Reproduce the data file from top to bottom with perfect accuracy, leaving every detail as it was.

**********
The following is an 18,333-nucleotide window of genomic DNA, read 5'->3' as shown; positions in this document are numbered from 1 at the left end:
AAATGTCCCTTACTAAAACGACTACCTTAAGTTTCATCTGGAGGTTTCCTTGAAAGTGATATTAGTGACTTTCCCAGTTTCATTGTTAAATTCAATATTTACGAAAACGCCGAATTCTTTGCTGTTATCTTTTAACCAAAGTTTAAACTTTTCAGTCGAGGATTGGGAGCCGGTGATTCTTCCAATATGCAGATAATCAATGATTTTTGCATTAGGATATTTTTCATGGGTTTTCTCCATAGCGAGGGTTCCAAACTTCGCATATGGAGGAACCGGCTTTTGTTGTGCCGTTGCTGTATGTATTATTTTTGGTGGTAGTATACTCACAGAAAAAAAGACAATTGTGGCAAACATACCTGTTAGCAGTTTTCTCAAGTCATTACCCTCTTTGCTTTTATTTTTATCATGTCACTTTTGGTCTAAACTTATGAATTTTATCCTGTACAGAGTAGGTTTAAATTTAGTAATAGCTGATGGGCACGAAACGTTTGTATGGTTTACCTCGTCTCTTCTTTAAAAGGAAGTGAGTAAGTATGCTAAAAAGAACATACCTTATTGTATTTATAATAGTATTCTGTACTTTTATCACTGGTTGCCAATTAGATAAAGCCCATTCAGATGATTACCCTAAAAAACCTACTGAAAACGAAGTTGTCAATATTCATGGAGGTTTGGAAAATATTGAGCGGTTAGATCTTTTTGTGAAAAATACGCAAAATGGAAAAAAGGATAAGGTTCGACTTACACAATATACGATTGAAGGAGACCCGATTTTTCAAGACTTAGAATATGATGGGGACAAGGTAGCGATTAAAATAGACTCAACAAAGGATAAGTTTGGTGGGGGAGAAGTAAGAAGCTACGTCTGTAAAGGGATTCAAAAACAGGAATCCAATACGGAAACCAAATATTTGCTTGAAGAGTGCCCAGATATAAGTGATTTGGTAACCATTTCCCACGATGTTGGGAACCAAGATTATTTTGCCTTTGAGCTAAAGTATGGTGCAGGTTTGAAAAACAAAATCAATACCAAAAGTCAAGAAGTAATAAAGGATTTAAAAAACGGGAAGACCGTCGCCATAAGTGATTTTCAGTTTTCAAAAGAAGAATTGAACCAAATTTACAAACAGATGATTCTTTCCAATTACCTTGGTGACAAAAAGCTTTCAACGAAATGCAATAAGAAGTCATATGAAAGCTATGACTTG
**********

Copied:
The following is an 18,333-nucleotide window of genomic DNA, read 5'->3' as shown; positions in this document are numbered from 1 at the left end:
AAATGTCCCTTACTAAAACGACTACCTTAAGTTTCATCTGGAGGTTTCCTTGAAAGTGATATTAGTGACTTTCCCAGTTTCATTGTTAAATTCAATATTTACGAAAACGCCGAATTCTTTGCTGTTATCTTTTAACCAAAGTTTAAACTTTTCAGTCGAGGATTGGGAGCCGGTGATTCTTCCAATATGCAGATAATCAATGATTTTTGCATTAGGATATTTTTCATGGGTTTTCTCCATAGCGAGGGTTCCAAACTTCGCATATGGAGGAACCGGCTTTTGTTGTGCCGTTGCTGTATGTATTATTTTTGGTGGTAGTATACTCACAGAAAAAAAGACAATTGTGGCAAACATACCTGTTAGCAGTTTTCTCAAGTCATTACCCTCTTTGCTTTTATTTTTATCATGTCACTTTTGGTCTAAACTTATGAATTTTATCCTGTACAGAGTAGGTTTAAATTTAGTAATAGCTGATGGGCACGAAACGTTTGTATGGTTTACCTCGTCTCTTCTTTAAAAGGAAGTGAGTAAGTATGCTAAAAAGAACATACCTTATTGTATTTATAATAGTATTCTGTACTTTTATCACTGGTTGCCAATTAGATAAAGCCCATTCAGATGATTACCCTAAAAAACCTACTGAAAACGAAGTTGTCAATATTCATGGAGGTTTGGAAAATATTGAGCGGTTAGATCTTTTTGTGAAAAATACGCAAAATGGAAAAAAGGATAAGGTTCGACTTACACAATATACGATTGAAGGAGACCCGATTTTTCAAGACTTAGAATATGATGGGGACAAGGTAGCGATTAAAATAGACTCAACAAAGGATAAGTTTGGTGGGGGAGAAGTAAGAAGCTACGTCTGTAAAGGGATTCAAAAACAGGAATCCAATACGGAAACCAAATATTTGCTTGAAGAGTGCCCAGATATAAGTGATTTGGTAACCATTTCCCACGATGTTGGGAACCAAGATTATTTTGCCTTTGAGCTAAAGTATGGTGCAGGTTTGAAAAACAAAATCAATACCAAAAGTCAAGAAGTAATAAAGGATTTAAAAAACGGGAAGACCGTCGCCATAAGTGATTTTCAGTTTTCAAAAGAAGAATTGAACCAAATTTACAAACAGATGATTCTTTCCAATTACCTTGGTGACAAAAAGCTTTCAACGAAATGCAATAAGAAGTCATATGAAAGCTATGACTTG